Percentiles, Quartiles and Deciles
If you’ve ever taken a standardized test, you will have used the word “percentile” before. It’s association with what many students consider the bane of their existence - official exams - isn’t doing the concept any favours. However, percentiles might be more important than many people realize - involved in everything from the apps on your phone to the algorithms that choose which songs you’re most likely to enjoy.
In this section, you’ll learn everything you need to know about what percentiles are, how to calculate them, and why they’re important in statistics.
What are Percentiles?
The simple definition for a percentile is that it indicates the number at which a certain percentage of data falls below. As you learned in previous sections, there are two types of measurements in descriptive statistics: measures of central tendency and variability.
Percentiles are one version of measuring the variability within a data set. A percentile is an important measure because it can help you understand a certain data set better than simple means, modes or medians can.
The easiest way to understand why is to look at an example. You have a group of test scores out of 100 points from a class, following the table below.
You scored 50 points. At first glance, 50 out of 100 points may seem like a disappointing grade - for many classes, it would also be considered at the point of failure. However, calculating the percentile, you are at the 90th percentile. In other words, 90% of students scored lower than you did.
To calculate the percentile, your data should be ordered from least to greatest, similar to taking the median. Next, take the number for which you’d like to calculate the percentile for, in our case 50, and count what position its in.
In this case, there are 8 students who scored below 50, which means our score is in the 9th position. Next, you take the 9 and divide it by n, or our sample size. In this case, =10. So together, we have 90%. This tells us that, although 50 out of 100 points can seem like a low score, you actually did better than 90% of the people in your class.
Example 1: Finding the Percentile Value
You can be in a situation where you want to find the value corresponding to a certain percentile. Taking our example above, you want to find the 70th percentile, or the score at which 70% of students scored below.
To do this, we take
The index gives you the observation number for which your 70th percentile is located. If it has a decimal, round to the nearest whole number. Here, the index 7 means that the 7th observation in our data set is the score at the 70th percentile. Counting from the lowest to the highest score, we reach the 7th observed value: a score of 40, which is the 70th percentile for our data.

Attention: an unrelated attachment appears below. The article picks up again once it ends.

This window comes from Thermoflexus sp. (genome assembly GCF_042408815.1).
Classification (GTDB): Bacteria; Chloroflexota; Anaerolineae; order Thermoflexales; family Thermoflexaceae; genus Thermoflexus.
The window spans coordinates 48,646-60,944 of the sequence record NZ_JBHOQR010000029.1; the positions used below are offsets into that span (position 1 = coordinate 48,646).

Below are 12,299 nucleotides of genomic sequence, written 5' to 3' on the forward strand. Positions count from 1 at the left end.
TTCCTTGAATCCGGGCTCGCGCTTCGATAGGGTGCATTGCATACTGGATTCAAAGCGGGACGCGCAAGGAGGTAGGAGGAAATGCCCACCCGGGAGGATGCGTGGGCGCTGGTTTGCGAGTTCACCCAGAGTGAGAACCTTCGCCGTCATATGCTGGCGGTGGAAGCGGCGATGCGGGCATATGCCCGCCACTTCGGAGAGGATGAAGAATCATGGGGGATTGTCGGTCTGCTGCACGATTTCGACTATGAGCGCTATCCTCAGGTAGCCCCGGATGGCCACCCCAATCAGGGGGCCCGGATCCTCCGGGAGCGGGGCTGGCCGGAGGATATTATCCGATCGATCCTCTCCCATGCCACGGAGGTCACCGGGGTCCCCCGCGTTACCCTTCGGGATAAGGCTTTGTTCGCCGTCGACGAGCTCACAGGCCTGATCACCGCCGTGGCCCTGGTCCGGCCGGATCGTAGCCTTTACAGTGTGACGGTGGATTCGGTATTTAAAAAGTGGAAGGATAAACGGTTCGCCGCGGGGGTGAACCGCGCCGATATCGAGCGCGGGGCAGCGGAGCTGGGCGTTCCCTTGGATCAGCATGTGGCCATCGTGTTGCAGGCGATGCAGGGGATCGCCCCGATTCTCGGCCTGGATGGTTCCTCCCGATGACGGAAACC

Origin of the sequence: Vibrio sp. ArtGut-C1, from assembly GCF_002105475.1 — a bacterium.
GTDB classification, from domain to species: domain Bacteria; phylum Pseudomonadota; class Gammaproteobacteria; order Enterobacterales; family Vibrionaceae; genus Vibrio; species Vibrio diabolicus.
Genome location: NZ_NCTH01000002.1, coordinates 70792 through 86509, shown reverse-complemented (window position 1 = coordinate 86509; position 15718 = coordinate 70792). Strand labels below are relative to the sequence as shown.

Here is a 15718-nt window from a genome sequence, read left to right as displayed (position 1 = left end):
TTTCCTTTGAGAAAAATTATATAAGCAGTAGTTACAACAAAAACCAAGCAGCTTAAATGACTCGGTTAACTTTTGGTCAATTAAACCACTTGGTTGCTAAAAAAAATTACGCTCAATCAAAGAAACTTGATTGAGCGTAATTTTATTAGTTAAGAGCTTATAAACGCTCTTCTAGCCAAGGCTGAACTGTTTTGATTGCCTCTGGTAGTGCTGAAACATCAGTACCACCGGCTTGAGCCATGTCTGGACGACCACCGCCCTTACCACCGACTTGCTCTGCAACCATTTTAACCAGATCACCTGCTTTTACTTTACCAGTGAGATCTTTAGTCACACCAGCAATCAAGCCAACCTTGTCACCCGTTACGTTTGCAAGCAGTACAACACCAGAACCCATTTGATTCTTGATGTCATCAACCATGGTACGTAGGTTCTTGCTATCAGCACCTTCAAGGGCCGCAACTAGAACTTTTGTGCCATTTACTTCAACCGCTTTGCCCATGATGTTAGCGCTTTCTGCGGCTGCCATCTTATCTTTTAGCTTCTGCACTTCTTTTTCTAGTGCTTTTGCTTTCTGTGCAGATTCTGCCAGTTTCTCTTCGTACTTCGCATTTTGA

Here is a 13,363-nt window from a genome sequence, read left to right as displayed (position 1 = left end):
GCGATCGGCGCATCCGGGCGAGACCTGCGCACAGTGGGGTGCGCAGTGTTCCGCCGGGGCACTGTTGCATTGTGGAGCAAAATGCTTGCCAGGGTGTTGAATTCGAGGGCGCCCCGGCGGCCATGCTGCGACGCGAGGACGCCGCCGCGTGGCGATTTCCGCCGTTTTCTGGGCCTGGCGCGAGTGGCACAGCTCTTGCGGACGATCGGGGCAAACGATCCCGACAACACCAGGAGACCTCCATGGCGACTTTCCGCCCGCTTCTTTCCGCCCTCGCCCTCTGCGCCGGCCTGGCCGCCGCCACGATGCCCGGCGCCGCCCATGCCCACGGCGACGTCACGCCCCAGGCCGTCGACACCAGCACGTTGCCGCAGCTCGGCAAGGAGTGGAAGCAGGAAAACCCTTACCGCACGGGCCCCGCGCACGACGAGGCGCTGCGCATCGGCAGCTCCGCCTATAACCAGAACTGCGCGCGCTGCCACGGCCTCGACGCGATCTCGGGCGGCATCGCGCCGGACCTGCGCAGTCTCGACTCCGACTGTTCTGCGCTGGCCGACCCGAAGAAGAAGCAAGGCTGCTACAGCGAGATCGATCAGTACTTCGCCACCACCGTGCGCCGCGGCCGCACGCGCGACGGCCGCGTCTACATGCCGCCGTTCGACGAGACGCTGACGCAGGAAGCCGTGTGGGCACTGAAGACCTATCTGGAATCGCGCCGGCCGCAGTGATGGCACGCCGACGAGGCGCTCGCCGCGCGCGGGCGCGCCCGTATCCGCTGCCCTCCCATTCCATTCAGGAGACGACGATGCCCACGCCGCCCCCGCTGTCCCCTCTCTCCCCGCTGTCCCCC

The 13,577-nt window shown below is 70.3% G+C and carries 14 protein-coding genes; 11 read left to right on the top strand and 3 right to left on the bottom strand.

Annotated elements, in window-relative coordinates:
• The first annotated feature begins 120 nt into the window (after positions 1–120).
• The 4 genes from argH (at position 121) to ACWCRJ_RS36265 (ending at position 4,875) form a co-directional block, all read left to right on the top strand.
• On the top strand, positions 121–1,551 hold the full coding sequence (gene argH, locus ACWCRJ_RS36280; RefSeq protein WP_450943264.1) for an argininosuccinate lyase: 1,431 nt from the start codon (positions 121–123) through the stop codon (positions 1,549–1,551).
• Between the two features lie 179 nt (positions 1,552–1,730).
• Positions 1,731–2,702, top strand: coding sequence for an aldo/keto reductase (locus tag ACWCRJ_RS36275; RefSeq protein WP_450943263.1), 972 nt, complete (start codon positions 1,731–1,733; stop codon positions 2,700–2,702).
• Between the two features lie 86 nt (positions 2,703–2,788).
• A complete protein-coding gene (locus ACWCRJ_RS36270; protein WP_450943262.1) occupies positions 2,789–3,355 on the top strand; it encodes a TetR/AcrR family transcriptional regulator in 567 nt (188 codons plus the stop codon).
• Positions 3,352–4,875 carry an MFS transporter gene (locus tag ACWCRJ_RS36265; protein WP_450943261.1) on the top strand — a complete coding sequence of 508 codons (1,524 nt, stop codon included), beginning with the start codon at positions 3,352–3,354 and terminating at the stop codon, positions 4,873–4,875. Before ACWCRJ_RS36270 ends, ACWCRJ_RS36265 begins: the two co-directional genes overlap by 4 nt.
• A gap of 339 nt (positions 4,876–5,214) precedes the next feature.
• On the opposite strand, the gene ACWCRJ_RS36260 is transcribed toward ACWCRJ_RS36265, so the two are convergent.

If we wanted to find the median, we can also use percentiles. For odd numbers, the median is:
In this case, since we have an even amount of numbers, we take the average of two indices,
Here, we get
Meaning the, the median is the average of the scores found at the fifth and sixth values in our ordered data set,
This means that 50% of students scored below 34 points and the other 50% of students scored above 34 points.
What are Deciles?
Deciles are a form of percentiles that split the data up into groups of 10%. Meaning, every decile contains 10% of the data. To find the decile, first order the data from least to greatest. Then, divide the data by 10. This indicates the number of observed values within each decile.
Using our previous example, we divide our data into 10 groups, each containing 10% of the data. This can be visualized in the data above. Because our n is equal to 10, each decile contains only 1 score.
The 1st decile = 15. This score, at the 1st decile, is at the 10th percentile. Meaning, 10% of students scored below this number. This doesn’t really have much meaning here because there’s only 1 value at the 1st decile - however, it can be interpreted for data sets with larger sample sizes.
The 6th decile = 36. This score, at the 6th decile, is at the 60th percentile, meaning that 60% of students scored below this number.
Problem 1: Finding Deciles and Percentiles
Using the first example, fill in the rest of the table with the corresponding deciles and percentiles.
Solution to Problem 1
You should obtain the following result:
What are Quartiles?
Similar to deciles, quartiles are a form of percentiles. While deciles split the data into 10 “buckets,” quartiles split them into quarters. A good way of remembering this is that “deci” means a tenth, whereas quartile sounds similar to quarter, which is a fourth.
Splitting our data set into quarters, gives us the following.
Which is easier to understand when visualized:
From the image above, we can see that each quartile, or “bucket” contains 25% of our data. The score 24 is at the 25th percentile, which means that 25% of students scored below this score. The reason why this is at the 25th percentile and not the 30th percentile this time is because half of the score belongs to the first quartile and half belongs to the second.
The second quartile is also known as the median, which, as we calculated earlier, is 34 points. Quartile 3 is the 75th percentile, which means that at 41 points, 25% students scored above and 75% of students scored below this number.
The properties of quartiles are noted below.
|Quartile||Other names for this quartile||Percentile equivalent|
|1st quartile|| ||25th|
|2nd quartile|| ||50th|
|3rd quartile|| ||75th|
|4th quartile|| ||100th|
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